There are a few other tricks, too–the single Javascript file is marked with defer, which defers loading until the rest of the document is parsed. As a result, downloading the Javascript file won't slow down initial page rendering. I could also move a handful of CSS declarations into the body of the document itself, so that things look mostly-normal until the main CSS file (which would be moved to the end of the page) loads, instead of making the user wait for all the styles at once. I could minify the CSS and Javascript files to shave off another 6kB or so. All of this is sort of moot for the huge majority of people who might read my blog, but optimizing a site to the point where it's acceptable for even dial-up users gives me warm fuzzies, all right?

Putting it all togetherđź”—

All of this has to live up on the internet somewhere, but I decided early on that I didn't want a real backend. I'm just serving static files, and pretty much every webhost knows how to handle an index.html. Why write code? In the end, I settled on an Azure static site because it also makes setting up SSL certificates for HTTPS dead easy, and I get a CDN practically for free. All of that costs me an average of about 3 whole cents a month (plus about $13 a year for a domain name from Namecheap).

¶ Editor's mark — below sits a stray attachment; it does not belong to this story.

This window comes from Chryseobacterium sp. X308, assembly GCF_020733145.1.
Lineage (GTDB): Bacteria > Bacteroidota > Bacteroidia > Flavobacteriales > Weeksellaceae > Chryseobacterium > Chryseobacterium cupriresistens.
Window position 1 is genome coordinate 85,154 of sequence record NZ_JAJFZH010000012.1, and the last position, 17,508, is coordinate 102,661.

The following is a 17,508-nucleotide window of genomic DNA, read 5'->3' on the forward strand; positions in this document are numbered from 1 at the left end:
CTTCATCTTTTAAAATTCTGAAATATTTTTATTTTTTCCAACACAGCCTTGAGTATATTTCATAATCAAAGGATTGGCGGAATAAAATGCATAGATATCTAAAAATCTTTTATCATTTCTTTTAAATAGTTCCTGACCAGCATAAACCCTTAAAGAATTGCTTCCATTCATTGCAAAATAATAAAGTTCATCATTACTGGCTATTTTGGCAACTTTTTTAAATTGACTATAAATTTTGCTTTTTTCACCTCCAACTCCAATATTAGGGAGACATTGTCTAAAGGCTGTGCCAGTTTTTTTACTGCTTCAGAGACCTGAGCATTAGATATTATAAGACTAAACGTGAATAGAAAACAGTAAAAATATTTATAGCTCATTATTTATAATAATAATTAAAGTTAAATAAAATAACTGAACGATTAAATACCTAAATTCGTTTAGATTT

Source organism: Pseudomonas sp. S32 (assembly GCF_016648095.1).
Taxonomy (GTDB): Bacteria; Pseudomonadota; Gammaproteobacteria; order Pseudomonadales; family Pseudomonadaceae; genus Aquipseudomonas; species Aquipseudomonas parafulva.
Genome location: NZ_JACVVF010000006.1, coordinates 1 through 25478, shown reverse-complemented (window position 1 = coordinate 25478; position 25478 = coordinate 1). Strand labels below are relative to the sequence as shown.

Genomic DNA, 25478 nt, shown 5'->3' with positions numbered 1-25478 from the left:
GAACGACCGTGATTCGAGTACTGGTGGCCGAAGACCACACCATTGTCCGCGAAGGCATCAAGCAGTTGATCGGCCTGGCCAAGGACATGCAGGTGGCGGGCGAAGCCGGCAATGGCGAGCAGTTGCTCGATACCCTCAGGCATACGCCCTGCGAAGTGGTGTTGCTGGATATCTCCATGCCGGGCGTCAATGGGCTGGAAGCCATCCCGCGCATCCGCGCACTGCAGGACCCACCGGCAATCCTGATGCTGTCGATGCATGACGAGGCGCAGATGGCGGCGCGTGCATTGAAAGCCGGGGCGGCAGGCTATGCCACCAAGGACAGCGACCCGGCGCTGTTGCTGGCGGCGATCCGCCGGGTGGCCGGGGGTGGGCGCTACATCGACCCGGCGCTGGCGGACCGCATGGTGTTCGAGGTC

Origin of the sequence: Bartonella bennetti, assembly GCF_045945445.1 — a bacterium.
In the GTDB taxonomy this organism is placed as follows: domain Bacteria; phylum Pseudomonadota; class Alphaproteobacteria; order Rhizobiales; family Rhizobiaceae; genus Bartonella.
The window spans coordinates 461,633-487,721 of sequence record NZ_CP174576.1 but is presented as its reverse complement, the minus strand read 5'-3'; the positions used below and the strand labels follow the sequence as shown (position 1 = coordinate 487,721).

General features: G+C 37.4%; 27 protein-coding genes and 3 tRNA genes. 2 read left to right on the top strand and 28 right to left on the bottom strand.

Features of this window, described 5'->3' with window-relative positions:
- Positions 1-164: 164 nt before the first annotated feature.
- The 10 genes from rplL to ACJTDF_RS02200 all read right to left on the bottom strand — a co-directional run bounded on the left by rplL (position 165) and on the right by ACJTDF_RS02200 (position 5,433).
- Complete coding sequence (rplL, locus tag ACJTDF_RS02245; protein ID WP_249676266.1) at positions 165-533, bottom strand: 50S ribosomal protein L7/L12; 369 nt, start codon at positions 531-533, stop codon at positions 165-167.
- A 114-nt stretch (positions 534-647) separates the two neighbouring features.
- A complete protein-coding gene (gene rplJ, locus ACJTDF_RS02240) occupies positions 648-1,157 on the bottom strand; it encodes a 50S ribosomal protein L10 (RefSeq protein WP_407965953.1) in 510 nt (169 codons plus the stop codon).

Now with everything hosted and online, I've got my own little corner of the internet that I'm free to do whatever I like with, and style however I wish. No ads, no frameworks, no creepy user tracking, a :visited psuedo-class that's actually useful, and all the pages are less than a megabyte (images notwithstanding). No backend* to worry about, and I'm not tied to any provider or host, because everything is just static files.

I won't end this with any particular call to action, because I know that putting all this together isn't for everyone. But if you've got any interest in having a homepage instead of just a wall or a profile page, I'd encourage you to try it. Creating a little personal anachronism free of the walled gardens elsewhere on the internet is a nice feeling.

Feel free to leave a comment below, or find me on Twitter as @pingzingy.

*Actually, there is a tiny backend that powers comments. More on that in another post.